Cost-efficient HV circuit breaker maintenance using the early fault detection method
"Non destructive methods of HV circuit breaker control developed and implemented by the SKB EP Company are an efficient means for detecting the faults and defects in the HV circuit breakers, which reduces equipment maintenance and operating costs"
V.V.Kostin, Chief Engineer of OJSC Tulenergo
Companies operating power equipment face big challenges as major equipment has become obsolete and physically worn out. Investments into new equipment are minor; the number of maintenance personnel is being reduced. Service life of about 40% of oil and air circuit breakers (mainly of 110 and 220kV) specified by standards and codes has expired, while only 55% of the entire circuit breaker stock is planned to be replaced by 2015.
The SKB EP Company deals with development and manufacture of instruments for non-destructive control of HV circuit breakers (the PKV family). Instruments of the PKV family allow circuit breaker diagnosis without its disassembly, without oil discharge and without disconnection of bypass resistors. They test all the mechanical details and nodes of a circuit breaker at a time, and control several characteristics of a node simultaneously (time and travel parameters). Prior to diagnosis the voltage shall be disconnected and a circuit breaker shall be earthed.
Graphs obtained with the help of special-purpose instruments (such as PKV/M6, PKV/M7, PKV/U3.1 and PKV/U3.0) are used for the circuit breaker condition analysis. This method is referred to as a method of early detection of defects in the HV circuit breaker mechanisms. This method is based on the analysis of graphs obtained with the help of the instrument and allows early detection of defects and even minor deviations in the circuit breaker nodes. The method consists in recording the displacement of one of the elements in the mechanism (moving contacts, a connecting rod, drive shaft, etc.) during the circuit breaker triggering and comparison of the graph obtained to a graph of a properly operating circuit breaker or to a graph recorded for this very circuit breaker during its latest test.
Graphic presentation of results has always been popular for HV circuit breaker control (e.g., time oscillograms on the photosensitive paper of a light-beam oscillograph, speed vibrograms drawn up using a vibrograph and a shuffle bar), but those graphs were not good for perception and needed preliminary manual processing.
Automatic measurements of speed characteristics using displacement transducers with high resolution produce quite different graphs: speed vs time, speed vs travel, travel vs time. They reflect motion of a connecting rod and moving contacts, their interaction with guiding mechanisms, with moving contacts and buffers. Hence, its general view and deviations from the reference graph allow on-line diagnosis of those nodes immediately after putting the circuit breaker out of operation.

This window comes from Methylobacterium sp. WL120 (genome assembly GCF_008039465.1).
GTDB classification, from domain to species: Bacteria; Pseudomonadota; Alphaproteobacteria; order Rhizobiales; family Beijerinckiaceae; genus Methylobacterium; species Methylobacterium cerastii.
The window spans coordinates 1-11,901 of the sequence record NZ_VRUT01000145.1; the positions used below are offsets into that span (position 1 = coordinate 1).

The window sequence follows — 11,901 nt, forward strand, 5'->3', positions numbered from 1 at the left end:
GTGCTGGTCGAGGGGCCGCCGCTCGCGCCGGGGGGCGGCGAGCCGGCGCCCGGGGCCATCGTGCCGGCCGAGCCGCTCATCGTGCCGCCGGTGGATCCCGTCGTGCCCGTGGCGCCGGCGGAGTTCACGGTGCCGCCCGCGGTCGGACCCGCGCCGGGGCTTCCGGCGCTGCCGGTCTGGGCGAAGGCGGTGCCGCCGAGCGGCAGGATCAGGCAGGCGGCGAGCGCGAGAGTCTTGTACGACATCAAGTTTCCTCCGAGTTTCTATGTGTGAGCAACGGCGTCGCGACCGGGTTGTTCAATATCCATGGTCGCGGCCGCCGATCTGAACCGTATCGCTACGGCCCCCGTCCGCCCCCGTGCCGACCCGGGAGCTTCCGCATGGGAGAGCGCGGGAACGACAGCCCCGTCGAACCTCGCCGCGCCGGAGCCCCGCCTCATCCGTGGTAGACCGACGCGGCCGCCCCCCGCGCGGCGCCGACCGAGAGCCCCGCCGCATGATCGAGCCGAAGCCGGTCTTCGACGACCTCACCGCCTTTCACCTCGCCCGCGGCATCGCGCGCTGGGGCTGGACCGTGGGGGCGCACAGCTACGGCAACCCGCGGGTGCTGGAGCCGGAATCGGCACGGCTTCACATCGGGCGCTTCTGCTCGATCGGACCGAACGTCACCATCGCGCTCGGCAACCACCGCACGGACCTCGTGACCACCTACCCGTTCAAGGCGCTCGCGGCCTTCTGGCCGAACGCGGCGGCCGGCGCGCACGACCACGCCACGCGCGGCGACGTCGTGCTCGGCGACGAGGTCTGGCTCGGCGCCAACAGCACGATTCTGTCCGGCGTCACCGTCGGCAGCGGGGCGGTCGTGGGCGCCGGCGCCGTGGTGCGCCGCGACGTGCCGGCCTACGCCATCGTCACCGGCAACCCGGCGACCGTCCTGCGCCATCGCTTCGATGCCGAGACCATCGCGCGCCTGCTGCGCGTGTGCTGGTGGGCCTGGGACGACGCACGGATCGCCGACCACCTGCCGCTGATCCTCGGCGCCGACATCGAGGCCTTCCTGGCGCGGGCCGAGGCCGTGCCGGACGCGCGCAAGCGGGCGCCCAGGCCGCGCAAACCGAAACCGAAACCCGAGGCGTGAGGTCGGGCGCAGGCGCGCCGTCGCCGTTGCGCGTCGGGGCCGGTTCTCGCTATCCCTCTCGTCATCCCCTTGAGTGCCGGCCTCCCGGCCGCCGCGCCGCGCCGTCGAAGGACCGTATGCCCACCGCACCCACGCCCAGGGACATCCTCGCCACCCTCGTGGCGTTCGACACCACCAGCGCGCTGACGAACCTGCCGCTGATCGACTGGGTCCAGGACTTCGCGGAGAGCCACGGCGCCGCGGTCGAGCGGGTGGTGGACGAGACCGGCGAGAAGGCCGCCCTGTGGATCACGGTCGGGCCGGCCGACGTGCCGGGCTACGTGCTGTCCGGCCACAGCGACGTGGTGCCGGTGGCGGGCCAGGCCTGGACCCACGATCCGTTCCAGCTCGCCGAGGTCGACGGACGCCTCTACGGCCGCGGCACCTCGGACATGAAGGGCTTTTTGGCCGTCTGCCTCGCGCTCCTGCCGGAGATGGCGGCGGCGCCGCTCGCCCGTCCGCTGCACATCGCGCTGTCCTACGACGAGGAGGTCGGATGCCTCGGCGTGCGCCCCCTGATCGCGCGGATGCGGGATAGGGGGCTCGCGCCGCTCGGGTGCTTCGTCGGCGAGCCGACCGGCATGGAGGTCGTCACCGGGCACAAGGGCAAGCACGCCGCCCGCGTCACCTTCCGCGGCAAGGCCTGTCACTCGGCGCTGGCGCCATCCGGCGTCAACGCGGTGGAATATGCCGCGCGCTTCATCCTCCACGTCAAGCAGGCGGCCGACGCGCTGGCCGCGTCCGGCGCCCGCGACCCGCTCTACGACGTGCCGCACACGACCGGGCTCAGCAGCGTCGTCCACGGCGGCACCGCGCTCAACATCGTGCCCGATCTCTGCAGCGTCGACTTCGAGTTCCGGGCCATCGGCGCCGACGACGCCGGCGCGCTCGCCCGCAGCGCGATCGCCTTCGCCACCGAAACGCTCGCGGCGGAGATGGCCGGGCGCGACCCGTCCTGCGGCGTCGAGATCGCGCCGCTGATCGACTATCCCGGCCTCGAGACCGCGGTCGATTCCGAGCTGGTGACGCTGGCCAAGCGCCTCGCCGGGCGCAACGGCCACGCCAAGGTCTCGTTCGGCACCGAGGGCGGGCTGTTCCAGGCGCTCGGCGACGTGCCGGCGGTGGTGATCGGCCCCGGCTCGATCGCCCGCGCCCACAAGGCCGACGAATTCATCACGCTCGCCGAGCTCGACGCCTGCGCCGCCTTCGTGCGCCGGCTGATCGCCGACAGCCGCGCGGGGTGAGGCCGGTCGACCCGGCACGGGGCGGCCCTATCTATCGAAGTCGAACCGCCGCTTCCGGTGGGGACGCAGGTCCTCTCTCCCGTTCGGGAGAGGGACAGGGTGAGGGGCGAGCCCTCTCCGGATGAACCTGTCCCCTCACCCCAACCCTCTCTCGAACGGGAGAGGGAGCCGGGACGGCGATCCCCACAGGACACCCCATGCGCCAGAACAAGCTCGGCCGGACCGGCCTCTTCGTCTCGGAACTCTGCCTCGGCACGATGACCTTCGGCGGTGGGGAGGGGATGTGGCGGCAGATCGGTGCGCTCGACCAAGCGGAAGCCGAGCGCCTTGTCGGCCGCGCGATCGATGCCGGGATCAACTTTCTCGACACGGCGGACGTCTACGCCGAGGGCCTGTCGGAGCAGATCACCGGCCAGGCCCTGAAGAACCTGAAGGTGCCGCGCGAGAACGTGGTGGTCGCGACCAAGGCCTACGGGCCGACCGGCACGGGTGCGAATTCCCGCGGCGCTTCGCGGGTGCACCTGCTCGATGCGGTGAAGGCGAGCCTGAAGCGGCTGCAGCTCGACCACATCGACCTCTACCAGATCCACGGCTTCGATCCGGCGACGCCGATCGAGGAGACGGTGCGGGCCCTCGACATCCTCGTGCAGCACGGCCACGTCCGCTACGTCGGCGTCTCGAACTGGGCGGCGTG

Benefits of the instruments include:
- Lower costs of HV circuit breaker maintenance (by a factor of 1.5);
- Lower (almost halved) time of the circuit breaker testing;
- Use of the PKV instruments in some cases allowed complete elimination of unnecessary overhauls as they diagnosed proper condition of a circuit breaker.
Requirements to the HV circuit breaker condition are specified by a manufacturer and by the appropriate codes and standards. Assessment of current condition of a circuit breaker (normal, below normal) implies detection of deviations from manufacturer's parameters. But detection of incipient or concealed defects when parameter deviation still lies within the reference (specified in passports) allowances or reveals itself in certain instances only, is possible only on the base of analysis of graphs for the entire process of a circuit breaker triggering.
There are different methods for assessing the condition of HV circuit breakers, but special instruments, such as PKV/M6N and PKV/M7 are most convenient for the circuit breaker diagnosis. These instruments considerably reduce the time of complex tests, raise their quality and allow grounded elimination of unnecessary overhauls. Moreover, the PKV/M6N and PKV/M7 instruments allow detection of concealed defects that are known to be the most hazardous ones.